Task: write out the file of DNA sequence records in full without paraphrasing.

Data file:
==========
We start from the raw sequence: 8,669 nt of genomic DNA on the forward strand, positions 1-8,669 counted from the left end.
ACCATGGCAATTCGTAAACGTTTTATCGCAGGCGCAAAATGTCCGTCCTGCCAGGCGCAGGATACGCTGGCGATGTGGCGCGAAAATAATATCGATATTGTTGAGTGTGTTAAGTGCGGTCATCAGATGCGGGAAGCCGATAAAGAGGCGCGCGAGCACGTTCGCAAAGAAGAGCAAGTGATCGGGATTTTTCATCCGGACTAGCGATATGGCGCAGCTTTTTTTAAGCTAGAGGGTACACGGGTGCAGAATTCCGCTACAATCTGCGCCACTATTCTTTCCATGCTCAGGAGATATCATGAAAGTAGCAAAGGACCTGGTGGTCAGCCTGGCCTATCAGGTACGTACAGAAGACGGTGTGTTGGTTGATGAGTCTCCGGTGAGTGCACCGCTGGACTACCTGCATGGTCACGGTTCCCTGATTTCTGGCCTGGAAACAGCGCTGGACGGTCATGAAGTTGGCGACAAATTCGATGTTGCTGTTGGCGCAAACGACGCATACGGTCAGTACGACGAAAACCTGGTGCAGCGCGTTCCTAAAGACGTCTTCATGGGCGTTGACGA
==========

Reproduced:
We start from the raw sequence: 8,669 nt of genomic DNA on the forward strand, positions 1-8,669 counted from the left end.
ACCATGGCAATTCGTAAACGTTTTATCGCAGGCGCAAAATGTCCGTCCTGCCAGGCGCAGGATACGCTGGCGATGTGGCGCGAAAATAATATCGATATTGTTGAGTGTGTTAAGTGCGGTCATCAGATGCGGGAAGCCGATAAAGAGGCGCGCGAGCACGTTCGCAAAGAAGAGCAAGTGATCGGGATTTTTCATCCGGACTAGCGATATGGCGCAGCTTTTTTTAAGCTAGAGGGTACACGGGTGCAGAATTCCGCTACAATCTGCGCCACTATTCTTTCCATGCTCAGGAGATATCATGAAAGTAGCAAAGGACCTGGTGGTCAGCCTGGCCTATCAGGTACGTACAGAAGACGGTGTGTTGGTTGATGAGTCTCCGGTGAGTGCACCGCTGGACTACCTGCATGGTCACGGTTCCCTGATTTCTGGCCTGGAAACAGCGCTGGACGGTCATGAAGTTGGCGACAAATTCGATGTTGCTGTTGGCGCAAACGACGCATACGGTCAGTACGACGAAAACCTGGTGCAGCGCGTTCCTAAAGACGTCTTCATGGGCGTTGACGA